China’s iron ore inventory
Iron ore port inventories in China reflect the balance between demand and supply. Usually, if the iron ore isn’t used up by steel mills, it piles up at ports. Therefore, increasing inventories reflect that demand in the country is weak, and vice versa. Because this indicator helps provide a sense of the direction of iron ore prices, it’s important to track.
Inventories hit a record-high again
Iron ore port inventories remained high throughout most of 2017, and they remain elevated in 2018 as well. Despite high port inventories, iron ore prices remained firm and even picked up the pace toward the end of the year. The most likely reason for this anomaly was the stockpiling of lower-grade iron ore imports. To control pollution as directed by authorities, Chinese mills switched from lower-grade ore to higher-grade ore. This shift resulted in stockpiling lower-grade material at ports. Still, higher inventories tend to pressure prices.
In 2017, inventories hit a record many times. According to the latest data from SteelHome, inventories hit another record-high of 154.3 million tons. This high implies growth of 30% year-over-year (or YoY) in inventories. According to ANZ, this growth implies approximately 50 days of imports.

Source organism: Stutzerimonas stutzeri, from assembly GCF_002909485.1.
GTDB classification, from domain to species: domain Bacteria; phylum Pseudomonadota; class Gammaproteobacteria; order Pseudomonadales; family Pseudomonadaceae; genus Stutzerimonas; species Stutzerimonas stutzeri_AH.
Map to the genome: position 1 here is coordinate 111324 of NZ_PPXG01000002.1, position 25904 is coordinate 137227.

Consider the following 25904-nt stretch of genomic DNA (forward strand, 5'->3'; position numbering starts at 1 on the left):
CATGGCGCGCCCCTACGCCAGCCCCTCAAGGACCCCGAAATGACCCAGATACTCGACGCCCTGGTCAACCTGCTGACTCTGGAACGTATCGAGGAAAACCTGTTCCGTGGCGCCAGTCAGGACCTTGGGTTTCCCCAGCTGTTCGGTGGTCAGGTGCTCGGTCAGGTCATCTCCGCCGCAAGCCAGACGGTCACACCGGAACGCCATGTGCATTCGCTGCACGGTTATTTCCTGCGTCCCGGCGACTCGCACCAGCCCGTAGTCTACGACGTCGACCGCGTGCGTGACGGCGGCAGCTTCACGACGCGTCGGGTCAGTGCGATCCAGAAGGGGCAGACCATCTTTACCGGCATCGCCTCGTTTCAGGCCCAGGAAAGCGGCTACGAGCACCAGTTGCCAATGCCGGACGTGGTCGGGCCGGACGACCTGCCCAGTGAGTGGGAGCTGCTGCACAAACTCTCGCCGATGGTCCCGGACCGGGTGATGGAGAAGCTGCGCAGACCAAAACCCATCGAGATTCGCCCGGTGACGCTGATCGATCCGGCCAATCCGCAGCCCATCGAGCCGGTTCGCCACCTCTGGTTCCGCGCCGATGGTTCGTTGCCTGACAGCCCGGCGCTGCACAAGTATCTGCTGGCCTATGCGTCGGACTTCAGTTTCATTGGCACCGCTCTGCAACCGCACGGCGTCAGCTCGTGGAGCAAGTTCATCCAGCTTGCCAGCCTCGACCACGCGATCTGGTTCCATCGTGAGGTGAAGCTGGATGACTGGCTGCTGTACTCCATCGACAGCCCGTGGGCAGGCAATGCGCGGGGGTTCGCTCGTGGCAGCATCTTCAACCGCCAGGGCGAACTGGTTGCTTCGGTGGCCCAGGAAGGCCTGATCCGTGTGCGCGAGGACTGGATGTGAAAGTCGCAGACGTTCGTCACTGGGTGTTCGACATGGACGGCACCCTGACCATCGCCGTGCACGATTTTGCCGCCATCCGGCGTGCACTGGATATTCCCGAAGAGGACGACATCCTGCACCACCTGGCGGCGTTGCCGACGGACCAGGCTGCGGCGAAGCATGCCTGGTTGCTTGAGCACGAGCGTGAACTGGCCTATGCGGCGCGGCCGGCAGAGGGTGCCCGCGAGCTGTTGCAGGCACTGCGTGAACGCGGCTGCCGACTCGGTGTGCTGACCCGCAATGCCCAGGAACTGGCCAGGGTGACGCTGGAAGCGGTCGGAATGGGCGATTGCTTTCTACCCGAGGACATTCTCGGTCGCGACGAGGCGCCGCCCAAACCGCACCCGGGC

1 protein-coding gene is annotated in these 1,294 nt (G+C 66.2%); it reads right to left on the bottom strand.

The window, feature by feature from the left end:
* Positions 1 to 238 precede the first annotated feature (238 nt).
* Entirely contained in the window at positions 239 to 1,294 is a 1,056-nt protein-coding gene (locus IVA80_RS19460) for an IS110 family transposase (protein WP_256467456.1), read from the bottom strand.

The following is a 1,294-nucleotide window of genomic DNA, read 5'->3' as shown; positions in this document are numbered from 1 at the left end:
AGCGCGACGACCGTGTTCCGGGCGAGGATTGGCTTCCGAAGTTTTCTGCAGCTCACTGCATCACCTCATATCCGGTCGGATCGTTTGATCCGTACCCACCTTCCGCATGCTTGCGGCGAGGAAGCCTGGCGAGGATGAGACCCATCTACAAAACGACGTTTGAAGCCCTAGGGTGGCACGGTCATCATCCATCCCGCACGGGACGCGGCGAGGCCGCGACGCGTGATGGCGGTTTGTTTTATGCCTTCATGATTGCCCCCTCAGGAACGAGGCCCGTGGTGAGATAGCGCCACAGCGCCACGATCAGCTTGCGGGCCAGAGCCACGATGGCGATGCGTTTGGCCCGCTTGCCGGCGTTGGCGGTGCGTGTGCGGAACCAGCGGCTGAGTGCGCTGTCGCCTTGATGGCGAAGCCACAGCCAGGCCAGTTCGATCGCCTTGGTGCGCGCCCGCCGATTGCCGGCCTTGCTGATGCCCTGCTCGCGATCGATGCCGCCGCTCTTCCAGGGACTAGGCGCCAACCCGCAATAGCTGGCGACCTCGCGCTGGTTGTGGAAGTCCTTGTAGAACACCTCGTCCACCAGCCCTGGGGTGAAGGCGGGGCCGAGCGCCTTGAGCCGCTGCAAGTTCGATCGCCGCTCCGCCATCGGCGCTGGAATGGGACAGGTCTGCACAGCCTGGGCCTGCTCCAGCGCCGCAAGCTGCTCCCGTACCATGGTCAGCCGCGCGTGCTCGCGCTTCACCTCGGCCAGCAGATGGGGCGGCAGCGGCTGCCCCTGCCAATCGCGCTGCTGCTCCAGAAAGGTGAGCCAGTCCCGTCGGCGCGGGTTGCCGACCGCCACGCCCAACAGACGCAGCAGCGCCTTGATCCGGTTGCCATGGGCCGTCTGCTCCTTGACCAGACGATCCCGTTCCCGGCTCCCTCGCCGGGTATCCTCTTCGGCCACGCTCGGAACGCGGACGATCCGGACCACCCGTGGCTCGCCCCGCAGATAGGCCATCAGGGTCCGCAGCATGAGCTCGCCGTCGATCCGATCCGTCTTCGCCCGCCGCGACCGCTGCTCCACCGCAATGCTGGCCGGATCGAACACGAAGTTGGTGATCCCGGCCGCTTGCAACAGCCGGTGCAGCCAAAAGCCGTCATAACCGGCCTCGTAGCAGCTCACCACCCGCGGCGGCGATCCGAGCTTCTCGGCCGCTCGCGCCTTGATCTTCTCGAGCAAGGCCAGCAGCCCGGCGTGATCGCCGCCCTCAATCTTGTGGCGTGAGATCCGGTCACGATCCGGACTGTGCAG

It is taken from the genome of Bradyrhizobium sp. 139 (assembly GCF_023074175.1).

Analysts have started worrying that iron ore stockpiles that are enough to produce 107 million cars could threaten prices.
Effect on iron ore prices
If the selling pressure on iron ore prices persists, miners (GNR) producing iron ore—such as Rio Tinto (RIO), Vale (VALE), and BHP (BHP)(BBL)—could also come under pressure. Cleveland-Cliffs’s (CLF) Asia-Pacific division and Fortescue Metals Group (FSUGY) produce relatively low-grade iron ore. These miners could come under increased pressure due to higher discounts.